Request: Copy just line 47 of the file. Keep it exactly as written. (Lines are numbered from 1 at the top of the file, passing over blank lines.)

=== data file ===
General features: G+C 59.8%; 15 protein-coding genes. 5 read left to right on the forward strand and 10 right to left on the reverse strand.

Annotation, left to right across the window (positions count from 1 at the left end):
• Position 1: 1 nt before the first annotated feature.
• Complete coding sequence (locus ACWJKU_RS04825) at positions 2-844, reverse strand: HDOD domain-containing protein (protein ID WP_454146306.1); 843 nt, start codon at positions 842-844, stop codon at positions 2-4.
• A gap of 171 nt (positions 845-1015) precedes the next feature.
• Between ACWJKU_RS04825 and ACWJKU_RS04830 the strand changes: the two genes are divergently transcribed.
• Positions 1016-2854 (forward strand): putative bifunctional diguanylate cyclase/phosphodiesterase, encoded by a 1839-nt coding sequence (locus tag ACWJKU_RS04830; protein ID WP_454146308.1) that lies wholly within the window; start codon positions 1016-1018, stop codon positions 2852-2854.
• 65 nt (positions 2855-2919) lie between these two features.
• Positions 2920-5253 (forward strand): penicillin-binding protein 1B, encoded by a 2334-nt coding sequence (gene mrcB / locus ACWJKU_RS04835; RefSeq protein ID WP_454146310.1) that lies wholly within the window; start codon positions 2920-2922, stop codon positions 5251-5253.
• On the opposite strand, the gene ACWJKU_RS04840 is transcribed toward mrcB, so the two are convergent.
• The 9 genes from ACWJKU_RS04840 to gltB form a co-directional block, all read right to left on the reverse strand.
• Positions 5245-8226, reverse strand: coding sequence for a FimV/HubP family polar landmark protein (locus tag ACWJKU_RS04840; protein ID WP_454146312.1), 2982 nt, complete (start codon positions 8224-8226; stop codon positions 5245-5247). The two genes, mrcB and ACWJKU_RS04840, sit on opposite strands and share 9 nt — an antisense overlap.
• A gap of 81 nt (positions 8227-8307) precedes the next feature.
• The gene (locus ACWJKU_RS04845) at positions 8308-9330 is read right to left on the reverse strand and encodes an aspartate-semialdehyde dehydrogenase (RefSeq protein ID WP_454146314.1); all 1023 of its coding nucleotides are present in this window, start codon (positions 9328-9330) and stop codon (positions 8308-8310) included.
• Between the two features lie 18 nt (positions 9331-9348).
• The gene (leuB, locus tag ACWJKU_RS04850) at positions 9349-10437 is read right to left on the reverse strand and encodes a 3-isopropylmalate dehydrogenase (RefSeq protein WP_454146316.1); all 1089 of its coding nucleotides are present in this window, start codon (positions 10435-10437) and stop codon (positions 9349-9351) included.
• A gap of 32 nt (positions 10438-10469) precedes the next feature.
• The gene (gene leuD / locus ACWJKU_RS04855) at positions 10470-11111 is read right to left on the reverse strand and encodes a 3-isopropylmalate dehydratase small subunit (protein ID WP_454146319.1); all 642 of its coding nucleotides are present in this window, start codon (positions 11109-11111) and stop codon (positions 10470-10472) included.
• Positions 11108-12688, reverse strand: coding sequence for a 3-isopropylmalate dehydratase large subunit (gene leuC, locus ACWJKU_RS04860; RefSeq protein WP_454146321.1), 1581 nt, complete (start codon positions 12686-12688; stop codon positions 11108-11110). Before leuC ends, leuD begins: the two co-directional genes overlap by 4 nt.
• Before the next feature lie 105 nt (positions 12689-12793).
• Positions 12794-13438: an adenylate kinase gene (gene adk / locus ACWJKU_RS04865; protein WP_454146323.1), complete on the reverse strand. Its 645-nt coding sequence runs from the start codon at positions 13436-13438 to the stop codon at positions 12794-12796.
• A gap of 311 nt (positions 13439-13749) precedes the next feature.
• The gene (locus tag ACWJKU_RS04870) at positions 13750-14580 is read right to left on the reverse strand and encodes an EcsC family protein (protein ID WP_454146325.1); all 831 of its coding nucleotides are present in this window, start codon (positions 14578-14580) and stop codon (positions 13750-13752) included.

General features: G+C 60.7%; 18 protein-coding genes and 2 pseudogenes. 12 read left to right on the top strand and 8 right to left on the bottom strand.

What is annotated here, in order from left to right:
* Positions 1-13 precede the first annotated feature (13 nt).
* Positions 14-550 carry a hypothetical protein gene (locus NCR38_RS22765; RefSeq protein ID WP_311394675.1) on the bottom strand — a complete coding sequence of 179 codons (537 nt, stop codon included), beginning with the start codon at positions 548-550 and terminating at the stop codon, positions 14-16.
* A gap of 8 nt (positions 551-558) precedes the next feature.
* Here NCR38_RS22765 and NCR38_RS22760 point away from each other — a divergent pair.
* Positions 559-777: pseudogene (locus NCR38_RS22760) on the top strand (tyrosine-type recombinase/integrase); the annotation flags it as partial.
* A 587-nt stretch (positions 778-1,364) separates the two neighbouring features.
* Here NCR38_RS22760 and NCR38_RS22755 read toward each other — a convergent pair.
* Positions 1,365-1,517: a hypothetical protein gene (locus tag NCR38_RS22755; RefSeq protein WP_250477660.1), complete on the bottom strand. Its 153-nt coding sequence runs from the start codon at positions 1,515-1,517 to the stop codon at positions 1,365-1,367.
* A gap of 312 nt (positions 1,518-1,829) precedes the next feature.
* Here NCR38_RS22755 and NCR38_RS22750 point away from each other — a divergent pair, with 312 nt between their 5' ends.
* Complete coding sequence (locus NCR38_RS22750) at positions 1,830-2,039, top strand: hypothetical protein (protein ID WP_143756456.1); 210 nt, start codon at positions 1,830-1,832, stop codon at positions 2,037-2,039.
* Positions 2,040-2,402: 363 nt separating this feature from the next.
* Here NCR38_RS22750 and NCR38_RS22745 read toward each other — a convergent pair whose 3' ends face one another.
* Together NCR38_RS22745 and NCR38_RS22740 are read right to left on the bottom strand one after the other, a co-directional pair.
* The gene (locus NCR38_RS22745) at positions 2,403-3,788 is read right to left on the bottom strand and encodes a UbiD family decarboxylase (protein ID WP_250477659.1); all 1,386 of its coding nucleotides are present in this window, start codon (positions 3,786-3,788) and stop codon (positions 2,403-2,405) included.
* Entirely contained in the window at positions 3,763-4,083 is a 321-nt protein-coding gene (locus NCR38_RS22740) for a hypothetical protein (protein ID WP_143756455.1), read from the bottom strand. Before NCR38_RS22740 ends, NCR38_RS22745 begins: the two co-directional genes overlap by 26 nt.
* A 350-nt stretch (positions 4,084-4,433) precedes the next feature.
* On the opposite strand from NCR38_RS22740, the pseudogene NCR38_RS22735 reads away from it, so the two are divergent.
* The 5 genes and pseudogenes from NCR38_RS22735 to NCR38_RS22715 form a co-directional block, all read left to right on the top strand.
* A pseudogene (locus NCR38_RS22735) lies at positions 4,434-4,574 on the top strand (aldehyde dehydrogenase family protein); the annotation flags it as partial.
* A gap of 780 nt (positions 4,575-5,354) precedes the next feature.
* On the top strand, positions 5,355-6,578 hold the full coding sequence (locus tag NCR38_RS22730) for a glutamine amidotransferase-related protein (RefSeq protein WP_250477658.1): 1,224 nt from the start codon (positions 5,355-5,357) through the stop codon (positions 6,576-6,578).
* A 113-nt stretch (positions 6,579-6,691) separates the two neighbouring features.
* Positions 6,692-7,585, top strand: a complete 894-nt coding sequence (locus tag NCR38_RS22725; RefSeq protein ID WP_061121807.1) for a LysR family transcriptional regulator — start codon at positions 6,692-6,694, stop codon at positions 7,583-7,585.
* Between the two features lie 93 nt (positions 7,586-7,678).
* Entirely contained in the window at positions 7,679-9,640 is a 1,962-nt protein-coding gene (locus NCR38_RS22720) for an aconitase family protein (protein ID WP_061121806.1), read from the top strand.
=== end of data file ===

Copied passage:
* On the top strand, positions 5,355-6,578 hold the full coding sequence (locus tag NCR38_RS22730) for a glutamine amidotransferase-related protein (RefSeq protein WP_250477658.1): 1,224 nt from the start codon (positions 5,355-5,357) through the stop codon (positions 6,576-6,578).